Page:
The differences and the future
It's not difficult to connect dots between this team and the Bobcats of 2010. Both are and were, dare I say, defensive juggernauts. Both are and were also fraught with offensive problems of inefficiency.
However, that's about where the similarities end.
The 2010 Bobcats were considerably older. On average, they were 27.14 years old to this season's Bobcats who are on average 25.93 years old, which doesn't seem like a big gap. But when you consider that Ben Gordon and Jannero Pargo are the only current Bobcats over 30 years old and usually don't see time on the floor except in extenuating circumstances compared to Larry Brown playing 31-year-old Stephen Jackson 40 minutes a game and relying upon Theo Ratliff, Larry Hughes and Nazr Mohammed, the Bobcats of now seem much younger. Their more significant contributors are much younger on the whole.
When we think about the future of teams, we think about the core of a team and the ceiling they can reach and subsequent possible decline. In hindsight, the Bobcats of 2010 were somewhere near their ceiling. Jackson was past his prime and did well, but the precipice was coming. Gerald Wallace was 27, which is generally regarded as the beginning of an athlete's prime. For a player who so relied on athleticism to drive his game and didn't have a terrific offensive repertoire, Wallace seemed to be at or near his best play of his life, not to mention with injury concerns, which always lingered. Augustin and Thomas were the only two players who received significant minutes and were younger than 25 years old.
When looking at potential for growth, the Bobcats didn't have much to go on with that roster. They had a roster that was trounced in the first round of the playoffs and had little room for improvement and a coach who wasn't keen on playing its young players much.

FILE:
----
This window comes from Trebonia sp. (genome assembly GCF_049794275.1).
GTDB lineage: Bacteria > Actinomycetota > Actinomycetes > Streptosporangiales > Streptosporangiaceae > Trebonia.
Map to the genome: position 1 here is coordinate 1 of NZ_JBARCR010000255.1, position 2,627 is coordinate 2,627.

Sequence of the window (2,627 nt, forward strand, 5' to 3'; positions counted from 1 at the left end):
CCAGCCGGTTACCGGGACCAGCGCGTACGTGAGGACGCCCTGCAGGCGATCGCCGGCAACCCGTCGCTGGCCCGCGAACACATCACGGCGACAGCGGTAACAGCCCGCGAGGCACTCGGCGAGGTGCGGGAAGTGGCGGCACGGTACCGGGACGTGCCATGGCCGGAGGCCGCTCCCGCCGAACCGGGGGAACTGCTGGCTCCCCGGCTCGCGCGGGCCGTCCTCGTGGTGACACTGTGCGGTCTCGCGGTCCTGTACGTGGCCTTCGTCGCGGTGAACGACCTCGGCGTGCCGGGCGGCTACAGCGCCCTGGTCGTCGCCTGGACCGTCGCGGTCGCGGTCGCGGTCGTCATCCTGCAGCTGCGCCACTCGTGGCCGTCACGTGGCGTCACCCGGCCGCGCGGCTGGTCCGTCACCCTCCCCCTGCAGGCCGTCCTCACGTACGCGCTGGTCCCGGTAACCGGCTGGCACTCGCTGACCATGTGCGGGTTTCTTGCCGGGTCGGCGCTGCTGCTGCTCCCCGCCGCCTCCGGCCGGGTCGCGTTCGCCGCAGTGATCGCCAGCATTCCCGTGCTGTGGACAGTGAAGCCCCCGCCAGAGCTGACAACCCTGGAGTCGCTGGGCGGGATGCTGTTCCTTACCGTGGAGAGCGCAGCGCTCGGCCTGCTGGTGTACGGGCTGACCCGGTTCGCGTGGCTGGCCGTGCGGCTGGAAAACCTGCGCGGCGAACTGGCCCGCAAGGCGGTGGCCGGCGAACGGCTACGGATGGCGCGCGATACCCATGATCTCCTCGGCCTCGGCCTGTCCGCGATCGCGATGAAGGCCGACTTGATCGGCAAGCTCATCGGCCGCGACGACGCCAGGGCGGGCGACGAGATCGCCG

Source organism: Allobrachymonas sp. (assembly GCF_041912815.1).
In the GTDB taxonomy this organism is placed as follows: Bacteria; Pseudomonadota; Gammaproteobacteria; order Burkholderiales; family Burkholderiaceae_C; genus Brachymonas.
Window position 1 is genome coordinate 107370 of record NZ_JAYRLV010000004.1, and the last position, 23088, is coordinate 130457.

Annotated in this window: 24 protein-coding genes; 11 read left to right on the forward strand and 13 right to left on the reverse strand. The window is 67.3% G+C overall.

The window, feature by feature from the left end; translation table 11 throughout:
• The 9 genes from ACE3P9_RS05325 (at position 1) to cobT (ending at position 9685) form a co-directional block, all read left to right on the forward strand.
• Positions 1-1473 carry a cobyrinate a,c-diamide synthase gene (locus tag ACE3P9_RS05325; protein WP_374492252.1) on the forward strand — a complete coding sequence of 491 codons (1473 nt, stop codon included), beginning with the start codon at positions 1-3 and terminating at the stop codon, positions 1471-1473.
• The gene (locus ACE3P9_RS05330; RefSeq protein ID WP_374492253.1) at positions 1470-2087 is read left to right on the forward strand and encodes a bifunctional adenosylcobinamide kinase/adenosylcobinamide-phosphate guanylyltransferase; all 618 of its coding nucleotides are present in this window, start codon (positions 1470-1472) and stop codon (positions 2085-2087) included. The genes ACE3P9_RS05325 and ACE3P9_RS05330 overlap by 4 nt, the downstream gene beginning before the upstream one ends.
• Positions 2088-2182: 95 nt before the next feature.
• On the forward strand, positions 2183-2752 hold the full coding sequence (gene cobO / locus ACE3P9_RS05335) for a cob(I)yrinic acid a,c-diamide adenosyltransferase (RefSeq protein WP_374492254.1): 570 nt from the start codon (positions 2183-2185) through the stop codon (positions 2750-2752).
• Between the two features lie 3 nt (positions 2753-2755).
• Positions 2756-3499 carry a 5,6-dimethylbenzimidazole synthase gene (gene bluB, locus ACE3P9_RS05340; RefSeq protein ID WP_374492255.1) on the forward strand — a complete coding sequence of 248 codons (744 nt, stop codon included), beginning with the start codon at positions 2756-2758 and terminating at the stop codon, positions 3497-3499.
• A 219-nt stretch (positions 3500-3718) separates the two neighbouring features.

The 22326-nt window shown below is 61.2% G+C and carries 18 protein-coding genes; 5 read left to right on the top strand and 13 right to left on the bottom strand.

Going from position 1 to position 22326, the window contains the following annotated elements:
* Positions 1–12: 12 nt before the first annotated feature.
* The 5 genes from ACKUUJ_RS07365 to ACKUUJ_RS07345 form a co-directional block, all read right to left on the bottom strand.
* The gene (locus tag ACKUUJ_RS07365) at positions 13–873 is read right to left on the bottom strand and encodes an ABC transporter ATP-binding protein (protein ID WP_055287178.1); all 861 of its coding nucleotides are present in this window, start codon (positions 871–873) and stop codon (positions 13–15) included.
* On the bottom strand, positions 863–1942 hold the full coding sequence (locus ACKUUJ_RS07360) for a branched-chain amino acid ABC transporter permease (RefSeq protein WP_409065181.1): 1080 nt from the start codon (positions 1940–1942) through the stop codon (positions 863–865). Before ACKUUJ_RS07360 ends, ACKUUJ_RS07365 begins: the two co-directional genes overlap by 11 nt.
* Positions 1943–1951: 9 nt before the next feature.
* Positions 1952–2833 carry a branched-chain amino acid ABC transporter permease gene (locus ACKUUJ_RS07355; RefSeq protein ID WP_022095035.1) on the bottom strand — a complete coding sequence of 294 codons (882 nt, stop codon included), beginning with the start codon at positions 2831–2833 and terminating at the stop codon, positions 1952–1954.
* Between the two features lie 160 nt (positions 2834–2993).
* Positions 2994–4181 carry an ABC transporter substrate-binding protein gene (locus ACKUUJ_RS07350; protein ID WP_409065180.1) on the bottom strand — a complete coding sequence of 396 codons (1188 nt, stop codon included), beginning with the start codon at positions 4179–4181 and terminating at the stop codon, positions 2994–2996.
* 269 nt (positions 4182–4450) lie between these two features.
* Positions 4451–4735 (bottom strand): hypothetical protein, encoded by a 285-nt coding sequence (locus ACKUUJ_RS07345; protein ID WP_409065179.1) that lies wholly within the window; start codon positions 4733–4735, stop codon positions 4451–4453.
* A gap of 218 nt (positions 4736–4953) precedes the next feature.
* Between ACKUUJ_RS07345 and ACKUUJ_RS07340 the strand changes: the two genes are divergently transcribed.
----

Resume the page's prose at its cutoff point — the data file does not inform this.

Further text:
Today's Bobcats are quite different. Al Jefferson (29 years old) and Kemba Walker (23 years old) drive the offense from the inside and outside, respectively. The rest of their rotation is fairly young or in that aforementioned "prime" athletic range. They still have plenty of potential to improve upon where they're at. And more than that, another year to implement offensive continuity and fluidity could go a long way to improve their current efficiency and effectiveness with the ball.
And it's not like the Bobcats are completely without draft picks. If they make the playoffs, it's possible they could have two first-round picks: one from Detroit and one from Portland. If you draft smart, you can effectively add talent. Great talent sometimes slips through the cracks or perhaps you just find someone who fills holes as a role player.
The impasse between those who are optimistic about this Bobcats core, or just the future in general, and those who had hoped for a season building on last season's mild progress while maintaining a place in the lottery, comes at a tough intersection. This upcoming draft could have one of the deepest talent pools to hit the NBA in years, especially at the top.